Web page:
Can Local Republicans Be Reasonable on Marijuana?

Can Local Republicans Be Reasonable on Marijuana?

Agricultural hemp and marijuana-based oil is legal for treating childhood seizures in the state of Tennessee, thanks to recent legislation. It’s now time to make cannabis available to all patients who could benefit, including sufferers of debilitating pain, HIV/AIDS, Crohn’s disease, multiple sclerosis, Parkinson’s, advanced cancer, Post Traumatic Stress and other medical conditions for which cannabis works. The current General Assembly is expected to consider giving patients access to what the Mayo Clinic called marijuana’s “treasure trove of therapeutic applications.” The public will applaud. MTSU and Vanderbilt polls showed 75 percent of Tennesseans support medical marijuana.

Leading the charge is Sen. Steve Dickerson (R-Nashville), a physician specializing in anesthesiology and pain management. The house bill will be brought by Rep. Ryan Williams (R-Cookeville). “As a practitioner, I was made aware that patients were going to other states to get medical cannabis,” Dickerson says. “MS patients who moved here from out-of-state told me their symptoms were better controlled when they lived in a state where they had access to medical cannabis.”

Dickerson aims to legalize pills, oils and other pharmacologically active derivatives for medical use. His bill earned a hearing in the last session, and he plans to introduce a revised bill in March. He is currently working on the list of ailments for which marijuana derivatives would be legal. “As we continue the process of educating the legislature and administration on this subject, we are trying to use data and real-life patient experiences to paint the entire picture,” Dickerson says. “As I said during testimony in December, I am committed to providing Tennesseans with access to medical cannabis and will pursue it as long as I remain in the legislature.”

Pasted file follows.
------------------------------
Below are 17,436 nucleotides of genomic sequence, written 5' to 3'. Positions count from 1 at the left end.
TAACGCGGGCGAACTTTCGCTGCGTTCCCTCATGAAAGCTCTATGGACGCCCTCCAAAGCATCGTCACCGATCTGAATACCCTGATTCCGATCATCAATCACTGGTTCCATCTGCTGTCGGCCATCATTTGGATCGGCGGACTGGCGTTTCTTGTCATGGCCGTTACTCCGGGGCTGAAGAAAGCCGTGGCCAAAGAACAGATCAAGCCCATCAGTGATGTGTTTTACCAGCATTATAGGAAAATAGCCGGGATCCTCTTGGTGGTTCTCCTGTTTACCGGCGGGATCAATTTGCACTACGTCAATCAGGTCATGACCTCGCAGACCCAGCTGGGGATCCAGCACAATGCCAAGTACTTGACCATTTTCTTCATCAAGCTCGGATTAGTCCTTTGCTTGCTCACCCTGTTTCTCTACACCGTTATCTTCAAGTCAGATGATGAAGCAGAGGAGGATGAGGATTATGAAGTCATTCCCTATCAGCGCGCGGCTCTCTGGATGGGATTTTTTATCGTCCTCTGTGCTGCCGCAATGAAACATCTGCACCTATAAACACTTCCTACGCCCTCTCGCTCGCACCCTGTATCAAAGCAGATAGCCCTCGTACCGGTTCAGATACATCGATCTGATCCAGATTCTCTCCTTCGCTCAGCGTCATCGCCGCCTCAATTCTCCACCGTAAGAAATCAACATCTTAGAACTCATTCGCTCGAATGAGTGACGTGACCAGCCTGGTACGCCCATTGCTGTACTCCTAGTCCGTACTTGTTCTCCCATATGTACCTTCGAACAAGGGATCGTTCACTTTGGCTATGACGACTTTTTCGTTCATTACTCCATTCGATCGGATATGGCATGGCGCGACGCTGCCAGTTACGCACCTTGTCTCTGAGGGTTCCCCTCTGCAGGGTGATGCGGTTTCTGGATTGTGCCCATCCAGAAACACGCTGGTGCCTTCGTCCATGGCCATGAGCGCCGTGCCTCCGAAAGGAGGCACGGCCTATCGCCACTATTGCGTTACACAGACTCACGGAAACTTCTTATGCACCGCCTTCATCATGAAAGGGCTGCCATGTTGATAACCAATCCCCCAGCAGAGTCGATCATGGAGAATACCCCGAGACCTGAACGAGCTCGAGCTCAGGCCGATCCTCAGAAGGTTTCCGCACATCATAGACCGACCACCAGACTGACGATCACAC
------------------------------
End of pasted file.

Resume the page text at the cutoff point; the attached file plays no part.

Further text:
It is also time to decriminalize possession of small amounts of marijuana. Responsible adults should not be punished for choosing a substance objectively less harmful to themselves and society than cigarettes or alcohol. A half dozen bills on cannabis were introduced in the General Assembly in the last legislative session, though none of the bills made it to a hearing. In the coming legislative session there may be more action on the issue.

The national—and international—movement to allow marijuana use started slowly but recent wins have had a cascading effect. To date, four states and Washington, D.C. have legalized marijuana completely, 14 have decriminalized possession of smaller amounts for social users, and 23 states and Washington DC allow some form of medical marijuana. North of our border, newly-elected Canadian prime minister Justin Trudeau campaigned on legalizing marijuana “right away,” and is working through political snags now.

In the legal states, federal prohibition still applies, but it is not a state’s responsibility to enforce federal laws. States can, however, collect taxes on legal marijuana. Colorado now takes in more revenue from sales of marijuana than alcohol.

When Colorado legalized marijuana in 2012, prohibitionists warned of imminent disaster. But crime is down – police have more time to fight real crime. Traffic fatalities continue to decline. There has been no increase in teen use. More than 16,000 jobs have been created in the marijuana industry. And thousands of otherwise law-abiding Coloradans who would have been subject to arrest have not been dragged through the criminal justice system. With these results, it’s no surprise Coloradans like legalization. More than half are still in favor of the law.

Legalization won’t be on the table in Tennessee in 2016, (continue reading at the Banner)

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